What was this post about?


It's here. I know it was announced way back in November, but it's finally here.

Yesterday, United Airlines launched "Ted" it's low cost carrier. Isn't it a beauty.

Of course this guy had something to do with it; after all, it's his name tattooed on the side of a large flying object.

Don't believe me? Get this, Ted makes special flights out of his hometown airport. Now that's service.

Thursday, February 12, 2004

Spanning the Globe - Updates 

I have been away for a while, so apologies for the age of some of these topics, but I wanted to catch you up on my opinions...because you are better off for knowing !!!

1) The Breast. I predict that before I die, I will see live sex on TV. It's not that I'm hoping for it, since it's a lot better to perform than watch, but it's a natural extension of a long standing trend. First Elvis' hips, then Playboy, then HBO, then the internet ( eg Paris), it just keeps moving closer and closer.

I don't think people should get all upset about it. If you don't like it turn the other way, or voice your disapproval to the sponsors.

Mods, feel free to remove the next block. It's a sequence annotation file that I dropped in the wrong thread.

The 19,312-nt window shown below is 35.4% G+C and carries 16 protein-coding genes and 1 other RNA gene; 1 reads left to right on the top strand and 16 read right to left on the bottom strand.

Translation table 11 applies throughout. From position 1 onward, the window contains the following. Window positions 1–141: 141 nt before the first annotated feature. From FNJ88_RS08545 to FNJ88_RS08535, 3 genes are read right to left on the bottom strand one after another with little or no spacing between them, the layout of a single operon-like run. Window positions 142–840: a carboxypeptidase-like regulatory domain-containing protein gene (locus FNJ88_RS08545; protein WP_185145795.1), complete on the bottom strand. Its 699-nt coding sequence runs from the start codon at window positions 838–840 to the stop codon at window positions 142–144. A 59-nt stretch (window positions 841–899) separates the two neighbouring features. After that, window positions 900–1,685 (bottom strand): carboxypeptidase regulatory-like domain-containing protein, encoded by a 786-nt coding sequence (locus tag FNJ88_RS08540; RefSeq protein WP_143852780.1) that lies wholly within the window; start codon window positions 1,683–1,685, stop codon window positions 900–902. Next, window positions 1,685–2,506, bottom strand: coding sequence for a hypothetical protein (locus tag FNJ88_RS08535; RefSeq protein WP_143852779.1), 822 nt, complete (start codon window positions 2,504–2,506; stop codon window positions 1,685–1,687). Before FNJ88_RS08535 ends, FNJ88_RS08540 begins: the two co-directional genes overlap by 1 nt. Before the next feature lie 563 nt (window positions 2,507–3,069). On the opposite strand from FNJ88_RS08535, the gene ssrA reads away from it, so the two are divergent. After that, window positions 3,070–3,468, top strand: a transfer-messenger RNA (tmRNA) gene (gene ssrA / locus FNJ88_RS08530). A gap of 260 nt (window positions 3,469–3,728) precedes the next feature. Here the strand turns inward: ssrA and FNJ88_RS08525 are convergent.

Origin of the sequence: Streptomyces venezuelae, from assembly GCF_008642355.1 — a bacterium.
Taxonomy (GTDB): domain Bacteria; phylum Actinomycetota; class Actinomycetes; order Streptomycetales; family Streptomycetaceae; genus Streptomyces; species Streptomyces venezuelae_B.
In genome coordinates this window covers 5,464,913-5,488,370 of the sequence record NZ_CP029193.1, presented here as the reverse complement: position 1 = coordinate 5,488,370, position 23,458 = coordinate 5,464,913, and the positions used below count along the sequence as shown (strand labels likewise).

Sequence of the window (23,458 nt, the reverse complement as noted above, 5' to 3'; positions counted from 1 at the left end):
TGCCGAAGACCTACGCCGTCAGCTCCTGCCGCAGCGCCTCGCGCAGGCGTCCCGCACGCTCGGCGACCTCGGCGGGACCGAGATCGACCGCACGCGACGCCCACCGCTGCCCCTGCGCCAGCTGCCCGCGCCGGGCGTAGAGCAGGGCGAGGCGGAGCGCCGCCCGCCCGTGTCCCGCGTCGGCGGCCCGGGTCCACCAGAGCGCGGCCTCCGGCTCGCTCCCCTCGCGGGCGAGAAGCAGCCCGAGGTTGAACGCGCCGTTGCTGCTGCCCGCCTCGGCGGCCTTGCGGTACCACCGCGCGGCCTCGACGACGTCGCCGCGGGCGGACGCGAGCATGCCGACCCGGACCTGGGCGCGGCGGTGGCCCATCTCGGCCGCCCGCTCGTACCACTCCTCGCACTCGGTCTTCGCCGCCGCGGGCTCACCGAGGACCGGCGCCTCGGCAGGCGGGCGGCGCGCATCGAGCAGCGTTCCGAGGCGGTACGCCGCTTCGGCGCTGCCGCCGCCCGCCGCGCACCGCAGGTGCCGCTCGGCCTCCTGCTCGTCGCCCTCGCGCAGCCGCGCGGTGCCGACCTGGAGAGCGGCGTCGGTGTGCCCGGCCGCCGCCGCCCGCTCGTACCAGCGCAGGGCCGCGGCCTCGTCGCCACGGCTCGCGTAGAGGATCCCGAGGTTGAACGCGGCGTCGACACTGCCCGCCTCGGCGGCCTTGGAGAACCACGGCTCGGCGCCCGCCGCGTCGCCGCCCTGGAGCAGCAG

As for the "stars" doing it..you get the audience you deserve. I would have been really "offended" if Timberlake ripped off Janet's face, and she starting espousing her opinions on education, politics, religion or other topics of importance.

2) Bush's military record. Look at a first person account of the facts and then ask yourself, why are we even discussing this?

3) Kerry. I don't care about the Hanoi Jane picture. I had my picture taken with Johnny Bench, that doesn't mean I'm a Communist. ( ie reds)

The cover of his book was a disgrace, but so what? He's against the Vietnam War, so were lots of dim-witted people.

The thing I don't like is the bald face manipulation of the facts. Either you are a dove or a hawk on military issues. He is a dove, plan and simple. The fact that he is a decorated war hero is more telling of his ability to follow orders in some Forrest Gump like fashion, than his identity as a patriot.

If he had such strong convictions against the war why did he go in the first place?? Oh , he figured it all out after he got home and saw the pseudo intellectuals campaigning against the war and, big surprise, he followed right along.

Update: One day later, the WSJ sums it up pretty good.

4) the Nets. They are looking good, but the real stregnth is still out West.